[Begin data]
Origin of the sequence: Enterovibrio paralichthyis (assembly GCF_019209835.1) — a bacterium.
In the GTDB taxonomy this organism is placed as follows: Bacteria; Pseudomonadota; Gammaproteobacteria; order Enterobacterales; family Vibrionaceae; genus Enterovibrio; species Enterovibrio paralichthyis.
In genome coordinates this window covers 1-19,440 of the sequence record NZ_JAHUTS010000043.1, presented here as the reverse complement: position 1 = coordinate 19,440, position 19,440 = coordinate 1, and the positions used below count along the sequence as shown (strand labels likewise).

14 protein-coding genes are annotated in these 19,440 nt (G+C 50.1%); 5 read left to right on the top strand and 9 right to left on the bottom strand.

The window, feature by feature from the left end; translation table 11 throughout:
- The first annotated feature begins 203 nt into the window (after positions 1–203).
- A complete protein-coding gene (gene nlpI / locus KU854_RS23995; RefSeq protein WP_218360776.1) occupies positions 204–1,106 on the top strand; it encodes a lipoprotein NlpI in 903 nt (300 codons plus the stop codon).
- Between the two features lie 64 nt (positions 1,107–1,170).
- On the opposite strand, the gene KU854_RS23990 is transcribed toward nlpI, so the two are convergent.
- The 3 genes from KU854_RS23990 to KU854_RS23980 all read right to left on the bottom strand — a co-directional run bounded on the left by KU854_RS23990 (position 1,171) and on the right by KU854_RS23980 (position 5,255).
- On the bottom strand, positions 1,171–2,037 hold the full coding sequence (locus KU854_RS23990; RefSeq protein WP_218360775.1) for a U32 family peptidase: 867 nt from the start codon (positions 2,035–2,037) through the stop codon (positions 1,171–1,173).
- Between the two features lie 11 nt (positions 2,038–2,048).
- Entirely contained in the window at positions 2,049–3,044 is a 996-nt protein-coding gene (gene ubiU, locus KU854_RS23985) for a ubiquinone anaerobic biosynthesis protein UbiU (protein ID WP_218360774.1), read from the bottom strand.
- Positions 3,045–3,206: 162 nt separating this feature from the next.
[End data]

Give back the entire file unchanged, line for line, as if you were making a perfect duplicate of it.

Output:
Origin of the sequence: Enterovibrio paralichthyis (assembly GCF_019209835.1) — a bacterium.
In the GTDB taxonomy this organism is placed as follows: Bacteria; Pseudomonadota; Gammaproteobacteria; order Enterobacterales; family Vibrionaceae; genus Enterovibrio; species Enterovibrio paralichthyis.
In genome coordinates this window covers 1-19,440 of the sequence record NZ_JAHUTS010000043.1, presented here as the reverse complement: position 1 = coordinate 19,440, position 19,440 = coordinate 1, and the positions used below count along the sequence as shown (strand labels likewise).

14 protein-coding genes are annotated in these 19,440 nt (G+C 50.1%); 5 read left to right on the top strand and 9 right to left on the bottom strand.

The window, feature by feature from the left end; translation table 11 throughout:
- The first annotated feature begins 203 nt into the window (after positions 1–203).
- A complete protein-coding gene (gene nlpI / locus KU854_RS23995; RefSeq protein WP_218360776.1) occupies positions 204–1,106 on the top strand; it encodes a lipoprotein NlpI in 903 nt (300 codons plus the stop codon).
- Between the two features lie 64 nt (positions 1,107–1,170).
- On the opposite strand, the gene KU854_RS23990 is transcribed toward nlpI, so the two are convergent.
- The 3 genes from KU854_RS23990 to KU854_RS23980 all read right to left on the bottom strand — a co-directional run bounded on the left by KU854_RS23990 (position 1,171) and on the right by KU854_RS23980 (position 5,255).
- On the bottom strand, positions 1,171–2,037 hold the full coding sequence (locus KU854_RS23990; RefSeq protein WP_218360775.1) for a U32 family peptidase: 867 nt from the start codon (positions 2,035–2,037) through the stop codon (positions 1,171–1,173).
- Between the two features lie 11 nt (positions 2,038–2,048).
- Entirely contained in the window at positions 2,049–3,044 is a 996-nt protein-coding gene (gene ubiU, locus KU854_RS23985) for a ubiquinone anaerobic biosynthesis protein UbiU (protein ID WP_218360774.1), read from the bottom strand.
- Positions 3,045–3,206: 162 nt separating this feature from the next.